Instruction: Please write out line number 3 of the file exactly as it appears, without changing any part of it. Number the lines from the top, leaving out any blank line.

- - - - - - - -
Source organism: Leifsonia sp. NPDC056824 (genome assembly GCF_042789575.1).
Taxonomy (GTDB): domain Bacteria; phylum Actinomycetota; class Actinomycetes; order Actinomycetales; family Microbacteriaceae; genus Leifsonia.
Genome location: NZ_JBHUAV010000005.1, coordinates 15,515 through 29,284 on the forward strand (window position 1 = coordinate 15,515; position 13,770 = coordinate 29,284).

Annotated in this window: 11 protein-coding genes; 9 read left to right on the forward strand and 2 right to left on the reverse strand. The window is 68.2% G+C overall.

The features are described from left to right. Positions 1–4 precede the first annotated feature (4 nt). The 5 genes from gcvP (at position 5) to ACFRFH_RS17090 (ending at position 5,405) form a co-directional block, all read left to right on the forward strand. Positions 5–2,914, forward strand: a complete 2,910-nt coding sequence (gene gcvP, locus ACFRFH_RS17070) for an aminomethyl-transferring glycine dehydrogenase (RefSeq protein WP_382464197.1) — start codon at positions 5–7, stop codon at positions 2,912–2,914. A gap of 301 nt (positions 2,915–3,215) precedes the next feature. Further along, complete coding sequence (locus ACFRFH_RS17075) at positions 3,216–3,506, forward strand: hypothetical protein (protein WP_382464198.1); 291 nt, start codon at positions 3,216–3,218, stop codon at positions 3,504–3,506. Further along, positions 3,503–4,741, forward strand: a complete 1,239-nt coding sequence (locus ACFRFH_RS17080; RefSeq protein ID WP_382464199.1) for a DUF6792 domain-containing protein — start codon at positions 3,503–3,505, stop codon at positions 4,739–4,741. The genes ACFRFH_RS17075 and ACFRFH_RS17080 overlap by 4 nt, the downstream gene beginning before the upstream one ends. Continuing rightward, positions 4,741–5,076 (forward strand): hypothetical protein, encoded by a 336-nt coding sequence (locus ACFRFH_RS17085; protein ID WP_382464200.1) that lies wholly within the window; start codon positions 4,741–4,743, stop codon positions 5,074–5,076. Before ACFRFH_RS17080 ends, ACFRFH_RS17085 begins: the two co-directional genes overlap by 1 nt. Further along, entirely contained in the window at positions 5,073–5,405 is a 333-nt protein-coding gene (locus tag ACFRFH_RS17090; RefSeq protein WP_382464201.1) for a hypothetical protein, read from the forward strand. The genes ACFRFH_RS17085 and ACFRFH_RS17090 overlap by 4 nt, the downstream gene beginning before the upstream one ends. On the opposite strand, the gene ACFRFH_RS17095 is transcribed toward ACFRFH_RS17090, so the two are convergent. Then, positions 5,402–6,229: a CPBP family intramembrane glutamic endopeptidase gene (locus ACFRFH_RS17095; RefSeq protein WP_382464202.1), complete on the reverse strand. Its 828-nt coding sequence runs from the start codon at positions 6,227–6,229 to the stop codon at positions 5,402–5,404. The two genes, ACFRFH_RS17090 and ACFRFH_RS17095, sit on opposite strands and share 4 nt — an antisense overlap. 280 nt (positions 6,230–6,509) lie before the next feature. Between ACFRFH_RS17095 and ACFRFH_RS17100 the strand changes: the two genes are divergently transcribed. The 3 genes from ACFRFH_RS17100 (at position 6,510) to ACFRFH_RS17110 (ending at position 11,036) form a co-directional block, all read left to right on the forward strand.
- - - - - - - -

Genome location: NZ_JBHUAV010000005.1, coordinates 15,515 through 29,284 on the forward strand (window position 1 = coordinate 15,515; position 13,770 = coordinate 29,284).